Loki (Tom Hiddlestone) was one of the highlights of the early-phase Marvel Cinematic Universe (MCU), so it was quite a disappointment for many fans that his story came to an end in Infinity War.
However, Endgame dropped a massive ‘what if’ easter egg when Loki evaded capture through a timely interception of the Tesseract. This is where Loki the TV series comes in.
The first episode of Loki introduces the presence of the Time Variance Authority or TVA for short, an organisation that seemingly operates above the powers of reality, such that the Infinity Stones are a mere trifle compared to their raison d’etre. But the organisation prefers to keep operations low-key, kind of like if Men in Black preferred a retro workplace, and they’re filming a set of The Office: TVA edition on level 7.
Part of Loki’s charm lies in the fact that he was never truly evil; he was more man than god, susceptible to insecurity, delusions of grandeur and a desire to be loved. It helps that the actor hired to play him could sell you an IKEA sofa bed at a 10 per cent mark up, but hey, he’s a proper stage actor.
And that’s what the first episode feels like sometimes, a stage play. It’s especially the case in moments where Mobius (Owen Wilson) tries to get to the heart of Loki’s psyche; pretty much in the spirit of a two-hander. Their scenes together are immensely enjoyable – we’re watching an earnest (or remarkably shrewd) Mobius connecting with Loki in a manner that no one in the MCU has ever managed. The unlikely partnership produces the most revealing clues to Loki’s true nature, though I have misgivings that they’re giving away too much, too early. Perhaps they needed to establish his motivations to sell the premise for the series?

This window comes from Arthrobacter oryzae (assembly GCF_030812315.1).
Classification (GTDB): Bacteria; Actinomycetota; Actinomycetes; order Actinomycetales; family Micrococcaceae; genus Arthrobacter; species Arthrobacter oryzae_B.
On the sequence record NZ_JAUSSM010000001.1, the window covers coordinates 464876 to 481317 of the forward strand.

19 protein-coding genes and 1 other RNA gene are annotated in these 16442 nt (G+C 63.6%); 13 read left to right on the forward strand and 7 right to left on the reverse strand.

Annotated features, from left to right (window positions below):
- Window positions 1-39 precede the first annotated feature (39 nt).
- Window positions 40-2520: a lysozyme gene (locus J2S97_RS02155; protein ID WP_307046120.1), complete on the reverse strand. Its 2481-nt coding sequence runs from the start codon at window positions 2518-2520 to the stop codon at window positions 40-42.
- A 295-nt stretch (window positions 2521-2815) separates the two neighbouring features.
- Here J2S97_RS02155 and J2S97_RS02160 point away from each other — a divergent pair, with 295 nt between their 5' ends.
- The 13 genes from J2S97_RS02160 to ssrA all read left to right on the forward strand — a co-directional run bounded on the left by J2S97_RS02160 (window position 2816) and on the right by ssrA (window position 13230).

Although TVA deals with crimes regarding timeline abuse – protecting the integrity of the sacred timeline, as they put it – it did not intervene when the Avengers attempted their last-ditch, hail mary attempt to reverse the effects of the Infinity Gauntlet. The reasons were explained, albeit vaguely – it’s either they are hoping you would just gloss over that and move on, or it’s a smoking Chekov’s gun to set up another plot twist down the road.
The same could be said for the reason why Mobius approaches Loki for help. The true nature of TVA is deliberately obfuscated behind a culture of ‘need to know’ or an assumption that you already know. There’s also the question of what will happen to Loki when it’s all over as well since he ultimately meets his end in the canon timeline. It’s a whole episode of ‘because plot’, but not necessarily in a bad way. The primary antagonist (for now) was also revealed in this episode, and that too raises more questions – how did that happen, and how deep is this rabbit hole?
The pacing for Loki is on the slower side of things, but at least it’s not meaningless. It’s a dopamine hit for those who miss the resident trickster of the MCU, and to that end, episode 1 does succeed. We’re nicely set up for episode 2, though I suspect it’s going to be more of the same.